Music production has been my hobby for a year now. It's the main reason why I wasn't so active in blogging last year. Now I am used to it. I've developed some new habits and balanced my life. And I think it's high time to bring some programming into it.
I'm going to program a couple of audio plugins or standalone applications. I have several ideas to implement. And I'm going to write a series of articles about audio programming.
This post is an overview of the current state of audio programming frameworks. What options developers have to start with and my choice. It is quite short because I haven't found many popular frameworks.
You can start a new audio processing project without any framework. I doubt it is a wise decision. There are too many boring things to do before you can start processing audio. To name a few:
- you have to have GUI with knobs and sliders
- you have to implement a lot of OS or plugin-specific functions (file handling, getting audio buffers and so on)
- you have to implement a lot of utility functions.
This approach is OK only if you want to make everything by yourself. It is a quite risky strategy. There is a good chance that you can lose focus and end up without enough energy to finish a project.
On some degree, audio plugins are similar to games. GUI isn't required to be native for any platform. I can say it hardly ever has native widgets or controls. Sometimes audio plugins have weird interfaces that work only because they inspire their users. Of course, some amazingly sounding plugins are completely unusable because of UX errors.
Depending on the idea of the project it can be possible to even use a game development framework like Unity or Unreal engine. They both have strong audio subsystems. They both have a good library to build a decent cross-platform GUI. And you can easily ship your project to plenty of platforms.
There are some experiments in this area. There is a software synthesizer for Unity: Helm. It is a fully functional digital software instrument. It worth checking it out. I'm not sure about licensing issues of using it in commercial software, but you definitely can experiment with it. I think it is a good starting point for music learning software with elements of gamification for example.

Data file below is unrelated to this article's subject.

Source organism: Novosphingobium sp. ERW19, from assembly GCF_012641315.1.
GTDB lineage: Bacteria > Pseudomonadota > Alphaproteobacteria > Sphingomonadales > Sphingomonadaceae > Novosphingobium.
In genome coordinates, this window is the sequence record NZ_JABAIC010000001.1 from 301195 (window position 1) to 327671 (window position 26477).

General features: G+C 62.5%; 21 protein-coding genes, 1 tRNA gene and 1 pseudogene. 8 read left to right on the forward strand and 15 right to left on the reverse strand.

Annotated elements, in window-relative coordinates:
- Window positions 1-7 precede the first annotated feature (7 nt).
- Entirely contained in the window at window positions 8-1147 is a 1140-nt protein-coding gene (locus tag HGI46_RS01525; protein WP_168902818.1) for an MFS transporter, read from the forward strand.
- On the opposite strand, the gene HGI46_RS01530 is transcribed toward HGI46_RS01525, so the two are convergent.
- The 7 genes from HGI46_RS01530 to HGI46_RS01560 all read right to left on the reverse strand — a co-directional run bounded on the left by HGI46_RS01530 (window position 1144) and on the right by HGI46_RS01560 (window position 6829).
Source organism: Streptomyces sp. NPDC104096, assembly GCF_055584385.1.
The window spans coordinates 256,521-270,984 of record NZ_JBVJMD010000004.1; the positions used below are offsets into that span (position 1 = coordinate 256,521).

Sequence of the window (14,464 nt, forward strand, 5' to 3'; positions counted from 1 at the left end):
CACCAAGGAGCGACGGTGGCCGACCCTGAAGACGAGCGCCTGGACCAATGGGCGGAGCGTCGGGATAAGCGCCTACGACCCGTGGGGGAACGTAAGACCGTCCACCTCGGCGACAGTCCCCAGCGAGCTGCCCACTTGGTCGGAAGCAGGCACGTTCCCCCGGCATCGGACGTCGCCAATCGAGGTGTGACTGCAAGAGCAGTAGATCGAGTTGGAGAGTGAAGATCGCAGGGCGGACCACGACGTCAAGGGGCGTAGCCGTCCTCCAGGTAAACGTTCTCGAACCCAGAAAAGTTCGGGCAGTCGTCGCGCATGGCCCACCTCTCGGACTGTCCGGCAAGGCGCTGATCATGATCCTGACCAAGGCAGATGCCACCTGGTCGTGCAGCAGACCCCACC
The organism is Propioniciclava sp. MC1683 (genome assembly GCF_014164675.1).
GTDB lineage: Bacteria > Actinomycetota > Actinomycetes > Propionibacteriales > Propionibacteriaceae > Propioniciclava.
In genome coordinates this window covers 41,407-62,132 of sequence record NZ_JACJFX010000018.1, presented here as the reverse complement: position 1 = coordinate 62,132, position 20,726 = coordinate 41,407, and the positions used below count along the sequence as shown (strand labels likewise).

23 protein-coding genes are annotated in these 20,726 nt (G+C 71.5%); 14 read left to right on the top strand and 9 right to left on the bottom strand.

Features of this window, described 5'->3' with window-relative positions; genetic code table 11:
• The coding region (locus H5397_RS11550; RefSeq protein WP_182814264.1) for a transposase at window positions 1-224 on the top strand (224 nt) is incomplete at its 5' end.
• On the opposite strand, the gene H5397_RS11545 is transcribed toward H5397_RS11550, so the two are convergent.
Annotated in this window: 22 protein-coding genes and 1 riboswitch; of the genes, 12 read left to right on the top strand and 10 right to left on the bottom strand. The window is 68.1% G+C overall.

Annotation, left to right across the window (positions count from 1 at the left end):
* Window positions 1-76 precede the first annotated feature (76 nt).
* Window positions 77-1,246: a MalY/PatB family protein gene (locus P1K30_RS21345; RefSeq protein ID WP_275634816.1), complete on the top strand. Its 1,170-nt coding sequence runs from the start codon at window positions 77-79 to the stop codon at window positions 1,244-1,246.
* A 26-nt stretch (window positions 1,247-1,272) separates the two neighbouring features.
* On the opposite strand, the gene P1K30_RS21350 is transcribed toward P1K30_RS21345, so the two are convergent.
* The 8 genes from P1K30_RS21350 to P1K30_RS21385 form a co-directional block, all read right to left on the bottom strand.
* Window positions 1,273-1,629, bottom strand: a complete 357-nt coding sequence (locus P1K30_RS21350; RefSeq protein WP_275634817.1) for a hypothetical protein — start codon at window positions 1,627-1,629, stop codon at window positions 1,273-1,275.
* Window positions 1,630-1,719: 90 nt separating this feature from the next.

If your goal is to develop a plugin, you should take into account that nowadays any audio plugin should be cross-platform. The market demands it. Many producers use Windows laptops. Others use Mac. Both markets are big enough. However, the plugin only for one platform looks a bit amateurish...
As a producer, I don't want to use Mac only third-party plugins. I can't use Windows only plugins. I'm quite OK with Mac only DAW (Logic pro from Apple) but only because I have a backup plan and it costs only $200.
And if a plugin exists only for one platform, it looks like it is a hobby project. There is no reason for that, but many producers just avoid using such plugins unconsciously.
There is only one exception. In the case of iOS plugin, it's OK to be for that mobile platform only. Because iOS is the only mobile platform with plugins.
Here is my shortlist of specialized frameworks for audio programming. Of course, bare C++ is an option, but as I have already mentioned, it requires a lot of boring work.
At the moment there are only two frameworks in the list. And one matches all my requirements. Let's start with it.
The first option is a popular C++ framework for audio applications called JUCE. Its selling point is cross-platform. It's possible to use it for desktop and mobile development.
It has a GUI library (based on OpenGL) and the possibility to make both standalone applications and plugins. There is a lot of audio-related stuff like DSP (digital signal processor) classes.
As examples of applications that are build using this framework are BeatWalk and Spacecraft. JUCE is free for small projects (in terms of money).
Another framework for audio programming is Audio Kit. It's for the Apple ecosystem only. Despite this limitation, it looks interesting.
You can use Swift. You can use native controls. And the DSP library is more interesting than JUCE's.
It can be OK for some projects. For example, if you want to make a plugin for mobile. The only iOS has such thing as audio plugins. So you don't have to care about cross-platform.
Not much. I hope there are more frameworks. Anyway, two actively developed frameworks with the active community are better than 10 less popular options.
For my experiments, I go for JUCE. Mainly because of C++. Many examples and sample implementations of algorithms are in C++. It's much easier to copy-paste things and then find a creative way to make something sounding great combining them.